Latest 'Show Me the Lawsuits' Decision by Missouri High Court Ignores SCOTUS on Punitive Damages
In the latest of several troubling decisions by the Supreme Court of Missouri in recent years, it yesterday ignored both the will of “Show Me State” voters, as expressed through their elected representatives, and Supreme Court of the United States (SCOTUS) precedent on punitive damages.
With its unanimous decision in Lewellen v. Franklin, effectively striking down reasonable limits on punitive damages enacted by the state legislature as part of a broader tort reform statute in 2005, Missouri’s “Show Me the Lawsuits” high court ignored SCOTUS precedent that indicates punitive damages to compensatory damages ratios that exceed 9:1 are generally contrary to civil defendants’ right to due process.
In the instant case, a jury determined compensatory damages to be $25,000 but leveled punitive damages awards of $1 million each against two plaintiffs. One needn’t be a mathematician to see that this punitive-to-compensatory damages ratio far exceeds 9:1 and thus runs roughshod over due process.
Missouri’s high court also apparently sees the will of voters and their democratically elected lawmakers as an inconvenience to be brushed aside with a specious constitutional claim that the legislative branch cannot limit civil jury awards. Of course, this liability-expanding logic ignores the obvious fact that federal and state lawmakers routinely legislate evidentiary standards for civil proceedings, as well as penalties and sentences for criminal convictions. Lawmakers deny no one’s constitutional right to a jury trial simply by limiting or requiring certain penalties available to juries.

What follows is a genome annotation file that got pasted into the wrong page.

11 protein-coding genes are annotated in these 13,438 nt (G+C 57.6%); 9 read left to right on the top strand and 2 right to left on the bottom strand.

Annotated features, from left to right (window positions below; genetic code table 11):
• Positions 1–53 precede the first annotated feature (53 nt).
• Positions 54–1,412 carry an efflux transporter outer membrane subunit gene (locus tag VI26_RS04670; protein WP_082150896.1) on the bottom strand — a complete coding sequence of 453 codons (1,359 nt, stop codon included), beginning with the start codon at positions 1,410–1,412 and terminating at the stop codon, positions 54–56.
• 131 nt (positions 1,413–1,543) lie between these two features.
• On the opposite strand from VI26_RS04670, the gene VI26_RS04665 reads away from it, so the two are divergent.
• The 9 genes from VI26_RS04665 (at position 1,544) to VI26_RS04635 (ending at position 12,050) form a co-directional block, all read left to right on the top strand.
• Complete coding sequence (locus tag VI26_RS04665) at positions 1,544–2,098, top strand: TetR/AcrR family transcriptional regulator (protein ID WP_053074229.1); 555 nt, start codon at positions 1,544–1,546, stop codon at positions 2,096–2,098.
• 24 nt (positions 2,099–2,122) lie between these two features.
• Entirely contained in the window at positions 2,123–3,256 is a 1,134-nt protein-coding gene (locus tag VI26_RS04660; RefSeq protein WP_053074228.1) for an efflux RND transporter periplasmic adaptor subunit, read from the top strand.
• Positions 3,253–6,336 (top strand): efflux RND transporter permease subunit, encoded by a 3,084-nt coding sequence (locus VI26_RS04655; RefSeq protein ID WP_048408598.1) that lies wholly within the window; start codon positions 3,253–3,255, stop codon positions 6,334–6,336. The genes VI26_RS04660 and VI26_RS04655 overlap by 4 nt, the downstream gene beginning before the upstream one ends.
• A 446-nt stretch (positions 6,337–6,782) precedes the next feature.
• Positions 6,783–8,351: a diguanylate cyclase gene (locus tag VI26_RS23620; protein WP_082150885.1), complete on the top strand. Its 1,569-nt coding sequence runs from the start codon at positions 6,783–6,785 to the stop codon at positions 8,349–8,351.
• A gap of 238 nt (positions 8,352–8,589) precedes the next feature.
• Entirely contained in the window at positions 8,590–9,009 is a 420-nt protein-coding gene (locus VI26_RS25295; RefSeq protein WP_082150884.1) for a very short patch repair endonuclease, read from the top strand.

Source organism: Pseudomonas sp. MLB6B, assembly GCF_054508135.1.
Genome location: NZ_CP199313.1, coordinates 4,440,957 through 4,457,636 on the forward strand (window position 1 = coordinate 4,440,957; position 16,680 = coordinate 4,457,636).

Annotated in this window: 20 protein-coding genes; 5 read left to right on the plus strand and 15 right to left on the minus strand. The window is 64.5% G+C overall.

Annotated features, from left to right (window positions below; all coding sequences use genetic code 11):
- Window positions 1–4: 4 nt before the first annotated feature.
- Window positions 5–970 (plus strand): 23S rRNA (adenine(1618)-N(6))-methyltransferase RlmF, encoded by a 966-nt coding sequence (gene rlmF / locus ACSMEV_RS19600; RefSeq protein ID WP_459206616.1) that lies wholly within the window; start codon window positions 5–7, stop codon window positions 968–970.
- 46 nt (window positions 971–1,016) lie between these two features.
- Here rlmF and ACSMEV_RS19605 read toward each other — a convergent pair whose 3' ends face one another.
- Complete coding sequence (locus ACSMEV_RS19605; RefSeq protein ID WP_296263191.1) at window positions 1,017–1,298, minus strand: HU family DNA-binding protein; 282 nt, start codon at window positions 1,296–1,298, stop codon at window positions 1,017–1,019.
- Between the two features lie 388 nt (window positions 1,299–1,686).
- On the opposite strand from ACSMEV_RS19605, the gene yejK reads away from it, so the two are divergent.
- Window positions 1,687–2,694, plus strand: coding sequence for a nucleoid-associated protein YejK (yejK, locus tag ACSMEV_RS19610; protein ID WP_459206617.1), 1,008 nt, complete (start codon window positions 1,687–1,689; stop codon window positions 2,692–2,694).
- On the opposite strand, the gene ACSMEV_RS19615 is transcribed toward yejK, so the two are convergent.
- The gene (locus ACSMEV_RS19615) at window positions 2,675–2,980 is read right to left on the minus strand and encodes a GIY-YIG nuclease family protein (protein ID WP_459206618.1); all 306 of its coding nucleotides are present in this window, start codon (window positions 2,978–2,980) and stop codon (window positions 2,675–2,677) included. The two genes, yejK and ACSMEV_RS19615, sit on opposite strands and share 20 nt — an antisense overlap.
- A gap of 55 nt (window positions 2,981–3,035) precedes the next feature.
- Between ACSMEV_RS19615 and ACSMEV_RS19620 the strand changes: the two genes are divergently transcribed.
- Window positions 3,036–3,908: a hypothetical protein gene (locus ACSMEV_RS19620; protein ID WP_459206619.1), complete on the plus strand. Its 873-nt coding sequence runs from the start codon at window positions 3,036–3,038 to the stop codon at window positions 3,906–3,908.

That Missouri’s high court judges find civil penalties to be somehow qualitatively different than criminal penalties may be explained by the fact that the state’s personal injury bar plays a significant and arguably disproportionate role in their initial appointments to the bench.
In any case, this is just the latest in a series of rogue decisions by the Missouri Supremes that has increasingly made the state a choice filing venue for self-interested shysters from across the country.
Earlier this year, in Coomer v. Kansas City Royals, the court struck down the so-called “baseball rule” that for decades has disallowed lawsuits by those who are injured after they willingly chose to participate in or attend as a spectator a sporting event or activity with inherent risks for injury.
In 2012, a 4-3 high court majority struck down a statutory limit on inherently subjective pain-and-suffering awards in medical liability lawsuits, leaving Judge Mary R. Russell, writing for the three dissenters, to say the majority had “overrul[ed] more than 20 years of precedent” and embarked on “a wholesale departure from the unequivocal law of this state . . . .”
In 2008’s Wyeth v. Grady, the court upheld the denial of a defendant’s perfectly sound motions for forum non conveniens, forcing the out-of-state defendant to face claims by out-of-state plaintiffs that had no connection to Missouri whatsoever. And in 2007, the court’s poorly reasoned decision in Meyer v. Fluor opened the state’s civil courts to so-called “medical monitoring” claims, in which plaintiffs can win monetary damages for potential future injuries that may never actually manifest themselves.